When it comes to treasuring the environment, 26–year–old Alex Fetgatter knows he is fortunate. His parents took him hiking, fishing and boating from a young age. Now, as Patuxent Research Refuge’s first urban wildlife refuge intern, he is passing that outdoors ethic forward.

In cooperation with the refuge, this school year Fetgatter is bringing natural resources expertise to one of the nation’s largest and most diverse school systems.

“I really enjoy working with the kids,” he says. “I like the energizing feeling you get from knowing that you might be creating future environmental stewards.”

The urban wildlife refuge internship is Patuxent Refuge manager Brad Knudsen’s idea. Its main objective, he says, is to bring a conservation message to schools in accordance with Conserving the Future recommendation 13.

“We co–locate our biologists with other agency biologists. We co–locate our scientist/researchers with other agency scientist/researchers,” Knudsen says. “Why not co–locate our environmental education staff with other EE staff and realize the same sort of synergy?”

Remarkable Diversity

The Patuxent Refuge internship is unusual because the refuge is in Maryland and Fetgatter is based an hour away in the Fairfax County Public Schools in Virginia. The school system and the refuge had worked together on outreach before, Knudsen says, so it made sense to collaborate on this partnership, too—especially given the demographics. The Fairfax County system, with 196 schools and 181,500 students, is the country’s 11th–largest. And its ethnic diversity is remarkable: 43 percent white, 22.1 percent Hispanic, 19.3 percent Asian American, 10.4 percent African American and 4.6 percent multiracial.

The U.S. Fish and Wildlife Service funds the internship. The school system provides office space and daily supervision for Fetgatter, a history major with two years’ local experience in invasive species control.

Guided by the schools’ environmental education coordinator, Elaine Tholen, Fetgatter spends 32 hours a week working with students and teachers on conservation projects.

One day Fetgatter might help a class dig a pond, cultivate a native garden, or set up a recycling or energy conservation effort. The next day he might help gather baseline data about the school district’s wildlife habitat or environmental projects (gardens, woodlands, no–mow zones, etc.).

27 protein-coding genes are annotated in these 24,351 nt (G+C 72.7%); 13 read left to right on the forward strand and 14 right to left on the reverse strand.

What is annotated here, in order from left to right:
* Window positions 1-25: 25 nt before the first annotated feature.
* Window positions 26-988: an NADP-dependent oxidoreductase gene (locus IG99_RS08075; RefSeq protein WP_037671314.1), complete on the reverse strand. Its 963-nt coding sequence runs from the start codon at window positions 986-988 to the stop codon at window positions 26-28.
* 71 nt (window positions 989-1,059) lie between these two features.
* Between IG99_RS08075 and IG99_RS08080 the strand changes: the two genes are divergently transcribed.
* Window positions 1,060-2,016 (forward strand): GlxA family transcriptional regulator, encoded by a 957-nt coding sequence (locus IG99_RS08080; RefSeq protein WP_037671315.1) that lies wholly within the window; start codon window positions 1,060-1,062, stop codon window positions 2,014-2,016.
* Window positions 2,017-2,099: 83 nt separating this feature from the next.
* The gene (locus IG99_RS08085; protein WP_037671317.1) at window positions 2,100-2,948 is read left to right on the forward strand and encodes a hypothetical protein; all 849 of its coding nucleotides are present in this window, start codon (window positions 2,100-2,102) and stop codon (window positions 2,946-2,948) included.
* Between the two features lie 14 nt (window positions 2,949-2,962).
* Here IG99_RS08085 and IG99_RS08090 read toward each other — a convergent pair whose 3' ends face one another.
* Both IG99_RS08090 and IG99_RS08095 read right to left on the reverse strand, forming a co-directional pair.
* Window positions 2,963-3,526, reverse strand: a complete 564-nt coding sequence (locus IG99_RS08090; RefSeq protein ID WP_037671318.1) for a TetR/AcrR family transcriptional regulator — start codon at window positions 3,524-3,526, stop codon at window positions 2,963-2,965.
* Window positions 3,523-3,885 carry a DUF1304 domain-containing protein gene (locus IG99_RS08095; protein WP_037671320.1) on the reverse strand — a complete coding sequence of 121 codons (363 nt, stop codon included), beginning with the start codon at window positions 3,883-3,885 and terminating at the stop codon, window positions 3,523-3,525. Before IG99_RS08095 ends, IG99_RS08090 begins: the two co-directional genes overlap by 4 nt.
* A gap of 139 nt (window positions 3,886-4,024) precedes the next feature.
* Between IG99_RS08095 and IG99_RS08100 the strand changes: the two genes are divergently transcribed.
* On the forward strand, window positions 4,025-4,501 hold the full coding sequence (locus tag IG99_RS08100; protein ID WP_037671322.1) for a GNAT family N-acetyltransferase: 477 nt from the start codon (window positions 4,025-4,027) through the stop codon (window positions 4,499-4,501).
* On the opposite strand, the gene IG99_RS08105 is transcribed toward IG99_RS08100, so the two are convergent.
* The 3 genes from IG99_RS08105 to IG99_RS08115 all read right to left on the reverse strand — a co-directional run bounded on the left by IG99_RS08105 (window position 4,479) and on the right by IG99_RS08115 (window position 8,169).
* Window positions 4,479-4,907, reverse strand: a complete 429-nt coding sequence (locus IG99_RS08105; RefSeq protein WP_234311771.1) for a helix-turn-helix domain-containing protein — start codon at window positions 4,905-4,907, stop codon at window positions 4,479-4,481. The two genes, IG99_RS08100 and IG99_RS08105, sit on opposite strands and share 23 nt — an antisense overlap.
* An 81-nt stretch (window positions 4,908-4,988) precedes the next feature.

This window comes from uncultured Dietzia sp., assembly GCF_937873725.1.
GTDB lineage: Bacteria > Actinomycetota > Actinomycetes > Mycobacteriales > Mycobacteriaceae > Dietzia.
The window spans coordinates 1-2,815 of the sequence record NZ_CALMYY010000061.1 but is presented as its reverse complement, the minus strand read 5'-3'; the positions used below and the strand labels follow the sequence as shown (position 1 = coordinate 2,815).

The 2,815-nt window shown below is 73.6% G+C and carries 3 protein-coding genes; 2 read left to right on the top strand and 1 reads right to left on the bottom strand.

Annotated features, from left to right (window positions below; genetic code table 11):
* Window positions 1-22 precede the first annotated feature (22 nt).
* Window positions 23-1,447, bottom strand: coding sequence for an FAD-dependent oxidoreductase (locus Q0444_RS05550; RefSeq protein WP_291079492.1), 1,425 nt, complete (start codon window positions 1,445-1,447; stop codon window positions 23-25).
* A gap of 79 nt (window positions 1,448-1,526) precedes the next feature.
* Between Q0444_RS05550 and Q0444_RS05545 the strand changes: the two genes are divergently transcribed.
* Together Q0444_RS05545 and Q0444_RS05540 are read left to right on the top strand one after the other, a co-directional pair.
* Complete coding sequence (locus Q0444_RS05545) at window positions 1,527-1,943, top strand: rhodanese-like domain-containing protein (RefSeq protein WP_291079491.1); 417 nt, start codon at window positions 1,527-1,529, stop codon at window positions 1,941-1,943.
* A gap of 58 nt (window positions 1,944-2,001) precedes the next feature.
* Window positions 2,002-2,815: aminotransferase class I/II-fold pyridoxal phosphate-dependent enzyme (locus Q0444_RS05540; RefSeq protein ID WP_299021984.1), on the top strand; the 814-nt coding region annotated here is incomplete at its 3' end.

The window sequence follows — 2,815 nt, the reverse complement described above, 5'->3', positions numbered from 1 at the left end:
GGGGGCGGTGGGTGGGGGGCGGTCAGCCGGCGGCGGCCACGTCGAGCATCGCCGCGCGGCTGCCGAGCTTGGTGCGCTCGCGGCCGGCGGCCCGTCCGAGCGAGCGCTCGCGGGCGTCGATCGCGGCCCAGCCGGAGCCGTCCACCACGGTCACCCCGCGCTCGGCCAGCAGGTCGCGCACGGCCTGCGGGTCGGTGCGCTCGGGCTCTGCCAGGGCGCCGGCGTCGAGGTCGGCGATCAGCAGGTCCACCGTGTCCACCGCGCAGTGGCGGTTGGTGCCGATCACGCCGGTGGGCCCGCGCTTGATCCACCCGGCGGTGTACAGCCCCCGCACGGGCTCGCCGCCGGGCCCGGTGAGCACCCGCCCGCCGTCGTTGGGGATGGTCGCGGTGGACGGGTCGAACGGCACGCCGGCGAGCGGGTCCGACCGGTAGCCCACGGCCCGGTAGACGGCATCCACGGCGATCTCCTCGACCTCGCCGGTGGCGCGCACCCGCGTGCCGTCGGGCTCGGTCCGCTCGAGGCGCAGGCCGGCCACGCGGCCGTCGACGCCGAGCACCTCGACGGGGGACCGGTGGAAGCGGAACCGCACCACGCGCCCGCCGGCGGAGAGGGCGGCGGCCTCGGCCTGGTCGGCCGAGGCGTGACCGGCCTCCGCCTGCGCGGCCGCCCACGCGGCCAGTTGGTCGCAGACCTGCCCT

Each week, he mentors a high school environmental group that is building native plant gardens and reaching out to elementary schools; an outdoor science/literature group; a fourth–grade class that is planting a native garden in the shape of Virginia; and students studying nature’s intricacies with a focus on change.

Leading by Example

“I try not to get up on a soapbox because I think that turns people off,” Fetgatter says. Rather, he leads through example. He gives hands–on demonstrations. He encourages students to take ownership of projects. He explains how their mulch garden benefits the ecosystem or how invasive species cause ecological harm. “It shows them that this not happening just in Brazil. It’s happening here. And it gets them to think, ‘Maybe there is something I can do about it.’ ” “Having an extra set of hands from the Fish and Wildlife Service is extremely valuable,” says Tholen, who appreciates the enthusiastic, step–by–step project guidance Fetgatter offers students and teachers. His passion, she suggests, is contagious. That he is a Service employee wearing a Service shirt “adds a level of importance to what we’re doing.”

Which is exactly what Patuxent Refuge manager Knudsen has in mind.

“As it becomes increasingly difficult for school systems to fund field trips,” he says. “I see the urban refuge initiative as a way to bring the refuge to the schools. My hopes are that hundreds, if not thousands, of people—only an hour away from Patuxent—will learn about the Service and the Refuge System. And, even more basic than that, they will learn about the nurturing and exciting experiences that await them in nature.”